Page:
U.S. army may shrink to smallest size since WWII
New size would put the country at risk if U.S. forces were to carry out two large-scale military actions simultaneously
The U.S. defense secretary is set to propose Monday reducing the U.S. army to its smallest size since before the World War Two, and removing an entire class of Air Force attack jets, reported the New York Times.
The reduction of U.S. defense spending stands behind Secretary Chuck Hagel’s proposal, following President Barack Obama’s pledge to end war in Iraq and Afghanistan, Pentagon officials speaking on condition of anonymity told the newspaper.
"You have to always keep your institution prepared, but you can't carry a large land-war Defense Department when there is no large land war," A senior Pentagon official was quoted by the Times as saying.
The new size would make it critical for the U.S. to carry out two large military actions at the same time, too small for long foreign occupations, but capable of defending itself.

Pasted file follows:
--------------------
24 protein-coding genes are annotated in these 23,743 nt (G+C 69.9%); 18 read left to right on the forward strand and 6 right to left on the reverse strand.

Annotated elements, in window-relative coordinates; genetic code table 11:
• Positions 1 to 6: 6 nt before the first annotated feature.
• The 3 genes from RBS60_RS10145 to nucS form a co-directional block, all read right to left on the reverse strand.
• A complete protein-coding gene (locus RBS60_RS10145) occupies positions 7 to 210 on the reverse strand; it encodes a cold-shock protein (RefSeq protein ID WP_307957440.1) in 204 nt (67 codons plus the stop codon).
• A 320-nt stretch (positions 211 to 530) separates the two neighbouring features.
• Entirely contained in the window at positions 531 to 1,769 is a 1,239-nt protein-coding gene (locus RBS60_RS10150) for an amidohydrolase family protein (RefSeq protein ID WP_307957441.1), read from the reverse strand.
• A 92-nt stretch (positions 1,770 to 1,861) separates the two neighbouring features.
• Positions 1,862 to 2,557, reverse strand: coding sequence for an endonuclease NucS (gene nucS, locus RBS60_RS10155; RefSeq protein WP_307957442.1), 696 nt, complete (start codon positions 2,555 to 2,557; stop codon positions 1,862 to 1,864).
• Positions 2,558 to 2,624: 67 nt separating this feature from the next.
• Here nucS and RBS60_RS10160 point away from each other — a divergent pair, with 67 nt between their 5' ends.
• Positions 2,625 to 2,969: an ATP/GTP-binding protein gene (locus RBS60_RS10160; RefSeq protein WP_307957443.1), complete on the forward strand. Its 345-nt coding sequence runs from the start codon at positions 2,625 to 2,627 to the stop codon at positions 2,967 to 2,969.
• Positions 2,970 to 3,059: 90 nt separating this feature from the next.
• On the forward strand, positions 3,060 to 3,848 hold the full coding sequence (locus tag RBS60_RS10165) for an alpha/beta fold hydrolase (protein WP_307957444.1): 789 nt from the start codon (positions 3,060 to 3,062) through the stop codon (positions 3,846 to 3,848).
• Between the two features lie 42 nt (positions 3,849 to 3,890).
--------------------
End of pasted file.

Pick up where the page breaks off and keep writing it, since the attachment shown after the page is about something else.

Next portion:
Hagel is also to recommend a limit on pay raises for the military soldiers, higher fees for healthcare benefits, and decreased housing allowances, reported the Wall Street Journal.
A joint U.S.-South Korea military drill began on Monday, involving a computer-based simulation, as well as air, ground and naval drills, reported the BBC.
The annual exercise is set to continue till April 24, involving over 12,500 U.S. troops, added Britain’s news website.
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